Why this topic matters
Each year, on 23 March, the World Meteorological Organisation (WMO), its membership of 193 States and Territories, and the worldwide meteorological community, celebrate World Meteorological Day. This day celebrates the date that the WMO was created in 1950. It is a day to understand the vital role meteorologists play and the benefits to international cooperation.
With its origins in the International Meteorological Organisation (IMO) founded in 1873, meteorologists have been cooperating internationally for over 150 years. The WMO is the body primarily responsible for the UN’s scientific response to climate change, the IPCC reports. It also monitors the earth’s climate system 24/7 with its massive network of scientists and forecasters it helps to warn against extreme weather events.
How to approach it
Meteorology tends to go under the radar as an important science despite it having such an impact on our lives. This day is about helping students understand the ways in which meteorologists help society whilst introducing the science behind how they work. Ask students to think about how scientists that monitor and predict the weather might be useful. A good place to start is obviously doing the weather report, but there's much more than this. Meteorologists are essential for the shipping and aviation industry and their long term forecasts allow farmers to produce food. Importantly, they show us how the climate is changing and how we can fix it. Check out some of our climate change resources below for great introductions to the science and impact of meteorology.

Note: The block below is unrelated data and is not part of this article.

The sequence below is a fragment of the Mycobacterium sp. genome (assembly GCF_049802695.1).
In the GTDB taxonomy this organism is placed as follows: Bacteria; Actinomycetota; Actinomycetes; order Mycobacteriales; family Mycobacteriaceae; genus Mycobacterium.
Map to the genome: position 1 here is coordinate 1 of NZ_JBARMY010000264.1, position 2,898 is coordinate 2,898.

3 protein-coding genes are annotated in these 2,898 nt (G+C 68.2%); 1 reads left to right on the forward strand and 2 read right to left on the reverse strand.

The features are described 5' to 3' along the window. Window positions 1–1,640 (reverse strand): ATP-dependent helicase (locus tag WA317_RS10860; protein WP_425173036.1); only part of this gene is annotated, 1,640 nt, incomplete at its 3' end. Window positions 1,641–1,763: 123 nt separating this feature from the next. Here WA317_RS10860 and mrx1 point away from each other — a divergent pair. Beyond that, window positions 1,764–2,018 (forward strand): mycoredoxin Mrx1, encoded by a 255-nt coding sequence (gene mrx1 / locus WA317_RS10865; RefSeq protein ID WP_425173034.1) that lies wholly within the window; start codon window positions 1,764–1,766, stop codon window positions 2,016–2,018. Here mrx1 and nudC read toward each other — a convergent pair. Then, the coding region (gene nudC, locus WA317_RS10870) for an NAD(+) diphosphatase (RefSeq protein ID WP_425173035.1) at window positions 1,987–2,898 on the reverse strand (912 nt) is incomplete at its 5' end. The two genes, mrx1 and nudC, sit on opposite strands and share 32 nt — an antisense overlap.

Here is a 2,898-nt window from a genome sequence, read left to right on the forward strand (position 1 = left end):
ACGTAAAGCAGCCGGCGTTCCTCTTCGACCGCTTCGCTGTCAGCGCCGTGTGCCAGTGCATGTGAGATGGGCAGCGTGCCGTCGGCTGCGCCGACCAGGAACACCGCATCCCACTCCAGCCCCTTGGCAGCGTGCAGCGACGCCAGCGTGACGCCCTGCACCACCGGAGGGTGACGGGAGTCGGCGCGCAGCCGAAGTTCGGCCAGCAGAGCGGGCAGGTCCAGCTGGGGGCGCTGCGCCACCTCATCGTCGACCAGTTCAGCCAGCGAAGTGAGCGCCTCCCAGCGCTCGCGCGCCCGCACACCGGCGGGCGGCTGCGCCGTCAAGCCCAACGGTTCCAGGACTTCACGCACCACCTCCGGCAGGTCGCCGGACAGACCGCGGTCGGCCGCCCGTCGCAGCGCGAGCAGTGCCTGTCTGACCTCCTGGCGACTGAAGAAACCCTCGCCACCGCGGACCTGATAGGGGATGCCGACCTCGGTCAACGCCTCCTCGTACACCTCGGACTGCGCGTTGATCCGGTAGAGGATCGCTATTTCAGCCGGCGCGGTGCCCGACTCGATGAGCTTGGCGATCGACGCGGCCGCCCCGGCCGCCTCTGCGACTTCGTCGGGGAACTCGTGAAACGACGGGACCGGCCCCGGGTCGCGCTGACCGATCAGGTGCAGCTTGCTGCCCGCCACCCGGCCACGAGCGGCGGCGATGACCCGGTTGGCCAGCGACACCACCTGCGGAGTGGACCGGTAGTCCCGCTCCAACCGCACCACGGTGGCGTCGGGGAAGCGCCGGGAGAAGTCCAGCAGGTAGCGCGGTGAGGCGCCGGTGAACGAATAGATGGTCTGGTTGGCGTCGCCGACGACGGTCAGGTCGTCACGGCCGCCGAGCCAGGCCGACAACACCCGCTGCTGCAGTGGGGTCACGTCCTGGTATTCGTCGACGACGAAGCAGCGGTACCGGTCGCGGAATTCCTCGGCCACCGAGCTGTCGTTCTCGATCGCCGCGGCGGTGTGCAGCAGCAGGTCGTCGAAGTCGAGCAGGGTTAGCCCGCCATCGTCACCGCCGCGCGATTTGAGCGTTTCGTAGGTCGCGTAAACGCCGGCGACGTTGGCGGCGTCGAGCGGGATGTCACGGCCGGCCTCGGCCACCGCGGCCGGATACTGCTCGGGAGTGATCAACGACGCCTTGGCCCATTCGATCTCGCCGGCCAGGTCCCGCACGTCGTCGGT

Additionally, this is a great opportunity to marvel at what we can achieve through human cooperation. Despite divisions in other parts of society the scientific and meteorological community have consistently worked together for the benefit of all. It is thanks to them that there is a unified scientific response to climate change and a mass global network of weather monitoring. Ask students to imagine what could be achieved if we collaborated in the same way across other political and economic sectors.
Do you sometimes wish you could predict the weather? Well that's a meteorologist's job - to tell us when they think big storms are coming or when it'll be a nice sunny day. We need these clever people to tell us how our climate is changing and what we can do to keep our planet from warming up too much. Why do you think some people don't want to listen to the meteorologists when they warn us about climate change?